PM: Chiang Mai could be digital hub
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PM: Chiang Mai could be digital hub

Northern city is a digital nomad paradse, Srettha says on tour to talk up tourism

Prime Minister Srettha Thavisin gives a speech at the opening of a tourism event during his visit to Chiang Mai on Saturday. (Photo: Thai Khu Fah Facebook)
Prime Minister Srettha Thavisin gives a speech at the opening of a tourism event during his visit to Chiang Mai on Saturday. (Photo: Thai Khu Fah Facebook)

Chiang Mai has the potential to become a digital startup hub in Southeast Asia, and the government will support the province to achieve that goal, Prime Minister Srettha Thavisin said during a visit to the northern province on Saturday.

Mr Srettha described Chiang Mai city as an established digital nomad paradise and one of the world’s best creative cities.

“Late last year, Tim Cook, the CEO of Apple, told me that Thailand was home to more than 300,000 application developers from all over the world, which made it the second largest in Southeast Asia,” said Mr Srettha.

Chiang Mai province is also among the world’s top 10 destinations for digital nomads, with 5,000 of these professionals in the country doing business there, he said.

The cabinet this week approved significant changes to visa rules, including a new Destination Thailand Visa that targets digital nomads, remote workers and freelancers, as well as those who want to learn muay Thai and Thai cuisine. The multiple-entry visa would be valid for five years and could be used for stays of up to 180 days, with the possibility to extend for a further 180 days.

Previously, qualified digital nomads could only work in the country for a total of 60 days before they would have to leave and reapply.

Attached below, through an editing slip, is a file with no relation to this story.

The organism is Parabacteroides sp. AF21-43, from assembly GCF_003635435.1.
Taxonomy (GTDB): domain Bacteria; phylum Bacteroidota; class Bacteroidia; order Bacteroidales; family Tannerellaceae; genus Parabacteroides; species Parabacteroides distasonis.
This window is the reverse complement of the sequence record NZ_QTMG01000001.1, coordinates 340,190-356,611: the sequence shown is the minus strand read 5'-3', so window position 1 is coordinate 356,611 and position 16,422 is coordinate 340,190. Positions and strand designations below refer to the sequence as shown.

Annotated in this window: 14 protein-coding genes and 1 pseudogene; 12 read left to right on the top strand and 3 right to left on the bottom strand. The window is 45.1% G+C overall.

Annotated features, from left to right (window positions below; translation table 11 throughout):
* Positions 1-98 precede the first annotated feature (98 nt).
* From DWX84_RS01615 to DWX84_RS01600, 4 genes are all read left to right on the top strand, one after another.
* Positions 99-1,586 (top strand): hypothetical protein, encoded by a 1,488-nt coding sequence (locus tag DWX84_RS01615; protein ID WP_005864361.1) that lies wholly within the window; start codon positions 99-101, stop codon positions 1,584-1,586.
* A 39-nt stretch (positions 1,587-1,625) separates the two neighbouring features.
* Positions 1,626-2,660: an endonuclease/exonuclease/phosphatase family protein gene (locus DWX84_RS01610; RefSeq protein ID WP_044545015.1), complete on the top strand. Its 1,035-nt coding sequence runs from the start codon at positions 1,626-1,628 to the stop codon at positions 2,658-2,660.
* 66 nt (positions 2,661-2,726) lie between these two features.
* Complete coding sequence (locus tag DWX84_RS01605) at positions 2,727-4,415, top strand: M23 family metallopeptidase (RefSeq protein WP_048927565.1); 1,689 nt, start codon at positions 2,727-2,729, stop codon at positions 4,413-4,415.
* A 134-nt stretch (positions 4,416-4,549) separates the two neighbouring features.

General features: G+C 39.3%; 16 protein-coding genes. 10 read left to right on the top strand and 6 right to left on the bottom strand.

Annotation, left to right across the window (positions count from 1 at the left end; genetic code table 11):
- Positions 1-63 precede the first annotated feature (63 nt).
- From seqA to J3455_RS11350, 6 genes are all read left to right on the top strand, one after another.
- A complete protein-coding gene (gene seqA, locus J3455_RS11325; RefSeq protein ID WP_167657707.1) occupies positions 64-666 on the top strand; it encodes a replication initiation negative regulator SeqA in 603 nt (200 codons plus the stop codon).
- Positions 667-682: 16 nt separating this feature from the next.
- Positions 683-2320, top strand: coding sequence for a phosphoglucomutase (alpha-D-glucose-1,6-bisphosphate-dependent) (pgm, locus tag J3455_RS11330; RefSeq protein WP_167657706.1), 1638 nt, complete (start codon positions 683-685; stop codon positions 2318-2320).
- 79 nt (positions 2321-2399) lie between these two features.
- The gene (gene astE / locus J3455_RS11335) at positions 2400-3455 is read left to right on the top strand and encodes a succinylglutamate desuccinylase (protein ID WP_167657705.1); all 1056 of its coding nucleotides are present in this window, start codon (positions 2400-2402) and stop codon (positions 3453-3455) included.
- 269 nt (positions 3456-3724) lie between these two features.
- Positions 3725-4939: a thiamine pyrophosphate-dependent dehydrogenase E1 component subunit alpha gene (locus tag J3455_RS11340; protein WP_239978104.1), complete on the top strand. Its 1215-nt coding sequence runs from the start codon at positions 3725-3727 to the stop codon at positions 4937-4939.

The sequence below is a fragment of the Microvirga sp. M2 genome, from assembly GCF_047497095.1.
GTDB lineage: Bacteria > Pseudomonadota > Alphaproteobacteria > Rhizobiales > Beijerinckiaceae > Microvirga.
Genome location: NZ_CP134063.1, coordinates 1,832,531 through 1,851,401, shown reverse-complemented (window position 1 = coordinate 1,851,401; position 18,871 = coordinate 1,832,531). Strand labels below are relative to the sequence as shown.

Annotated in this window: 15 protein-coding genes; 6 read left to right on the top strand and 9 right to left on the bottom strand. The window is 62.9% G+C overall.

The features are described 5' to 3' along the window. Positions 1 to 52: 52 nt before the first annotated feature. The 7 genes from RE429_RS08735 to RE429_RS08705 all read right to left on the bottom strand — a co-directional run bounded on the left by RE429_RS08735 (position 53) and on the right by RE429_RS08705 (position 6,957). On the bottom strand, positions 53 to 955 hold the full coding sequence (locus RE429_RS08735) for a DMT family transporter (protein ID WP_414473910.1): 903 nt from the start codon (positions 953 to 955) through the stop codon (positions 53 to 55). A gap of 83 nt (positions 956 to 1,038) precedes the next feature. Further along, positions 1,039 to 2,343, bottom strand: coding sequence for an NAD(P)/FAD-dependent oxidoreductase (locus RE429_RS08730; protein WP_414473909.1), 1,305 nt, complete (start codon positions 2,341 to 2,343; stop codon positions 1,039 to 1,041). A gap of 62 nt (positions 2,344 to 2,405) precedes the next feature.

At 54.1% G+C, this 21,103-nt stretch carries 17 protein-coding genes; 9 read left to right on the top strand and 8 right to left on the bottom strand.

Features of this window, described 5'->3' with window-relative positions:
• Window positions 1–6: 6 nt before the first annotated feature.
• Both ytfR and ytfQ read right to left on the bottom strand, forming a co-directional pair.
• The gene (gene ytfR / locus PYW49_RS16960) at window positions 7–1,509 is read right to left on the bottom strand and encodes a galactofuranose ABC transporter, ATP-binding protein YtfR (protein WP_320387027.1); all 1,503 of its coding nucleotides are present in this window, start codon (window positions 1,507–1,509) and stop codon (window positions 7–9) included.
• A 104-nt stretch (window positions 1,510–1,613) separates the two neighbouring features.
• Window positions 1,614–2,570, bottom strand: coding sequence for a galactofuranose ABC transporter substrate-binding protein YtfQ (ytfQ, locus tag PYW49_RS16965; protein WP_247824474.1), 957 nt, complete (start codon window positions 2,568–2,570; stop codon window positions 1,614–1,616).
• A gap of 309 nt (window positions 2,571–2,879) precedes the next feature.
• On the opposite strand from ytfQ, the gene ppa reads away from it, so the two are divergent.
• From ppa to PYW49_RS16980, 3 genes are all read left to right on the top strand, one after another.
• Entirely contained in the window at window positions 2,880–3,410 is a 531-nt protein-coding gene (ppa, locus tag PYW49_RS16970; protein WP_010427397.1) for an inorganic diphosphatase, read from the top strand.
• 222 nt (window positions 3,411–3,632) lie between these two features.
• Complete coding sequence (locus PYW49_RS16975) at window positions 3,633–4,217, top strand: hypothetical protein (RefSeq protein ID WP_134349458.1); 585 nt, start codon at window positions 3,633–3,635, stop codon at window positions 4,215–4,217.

While the government is committed to enhancing the digital knowledge and skills of the country’s workforce, Mr Srettha said, he would like to see an Apple developer academy established in Chiang Mai.

To improve the ecosystem to better serve the development of digital startups, the PM said the government is committed to finding more matching funds for them, allocating money to support new and existing startups, amending laws to enable their development and organising events such as hackathons.

Meanwhile, Mr Srettha told the Ministry of Tourism and Sports to host discussions on how to revive the Baan Tawai handicraft art centre and make it one of the province’s best-known tourist attractions once again.

The centre was hurt by the Covid-19 pandemic and has yet to recover since then.

Centre staff have asked the premier to find new prospective buyers for their work and additional funds to improve the landscape.

Mr Srettha promised them that in the fourth quarter of this year, the government will hold tourism promotion events in Chiang Mai, aimed at attracting more Thai and international tourists to the province.

In other news, Mr Srettha kicked off the government’s new tourism promotion campaign for 55 more cities in the country touted as “ideal destinations” beyond Bangkok, Chiang Mai, Phuket and Pattaya.

For example, tourists may extend their stay if they are interested in travelling to Lamphun, Lampang and Phrae while they are in Thailand, he said.

The longer they stay in the country, the more they will spend, he said.

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